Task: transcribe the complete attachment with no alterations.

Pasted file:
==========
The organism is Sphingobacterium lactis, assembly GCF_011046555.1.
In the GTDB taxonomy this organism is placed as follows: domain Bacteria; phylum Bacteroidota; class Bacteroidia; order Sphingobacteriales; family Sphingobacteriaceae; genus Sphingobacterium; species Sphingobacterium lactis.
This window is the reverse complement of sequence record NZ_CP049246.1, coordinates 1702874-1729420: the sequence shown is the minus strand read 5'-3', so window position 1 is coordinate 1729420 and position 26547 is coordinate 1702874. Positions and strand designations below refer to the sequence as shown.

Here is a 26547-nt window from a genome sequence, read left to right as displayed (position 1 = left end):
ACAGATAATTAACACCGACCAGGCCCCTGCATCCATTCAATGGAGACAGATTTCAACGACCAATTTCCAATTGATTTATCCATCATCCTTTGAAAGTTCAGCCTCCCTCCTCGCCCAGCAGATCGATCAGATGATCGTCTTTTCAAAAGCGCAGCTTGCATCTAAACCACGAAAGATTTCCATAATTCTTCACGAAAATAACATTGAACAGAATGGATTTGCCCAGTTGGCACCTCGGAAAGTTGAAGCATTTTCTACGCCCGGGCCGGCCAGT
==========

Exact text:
The organism is Sphingobacterium lactis, assembly GCF_011046555.1.
In the GTDB taxonomy this organism is placed as follows: domain Bacteria; phylum Bacteroidota; class Bacteroidia; order Sphingobacteriales; family Sphingobacteriaceae; genus Sphingobacterium; species Sphingobacterium lactis.
This window is the reverse complement of sequence record NZ_CP049246.1, coordinates 1702874-1729420: the sequence shown is the minus strand read 5'-3', so window position 1 is coordinate 1729420 and position 26547 is coordinate 1702874. Positions and strand designations below refer to the sequence as shown.

Here is a 26547-nt window from a genome sequence, read left to right as displayed (position 1 = left end):
ACAGATAATTAACACCGACCAGGCCCCTGCATCCATTCAATGGAGACAGATTTCAACGACCAATTTCCAATTGATTTATCCATCATCCTTTGAAAGTTCAGCCTCCCTCCTCGCCCAGCAGATCGATCAGATGATCGTCTTTTCAAAAGCGCAGCTTGCATCTAAACCACGAAAGATTTCCATAATTCTTCACGAAAATAACATTGAACAGAATGGATTTGCCCAGTTGGCACCTCGGAAAGTTGAAGCATTTTCTACGCCCGGGCCGGCCAGT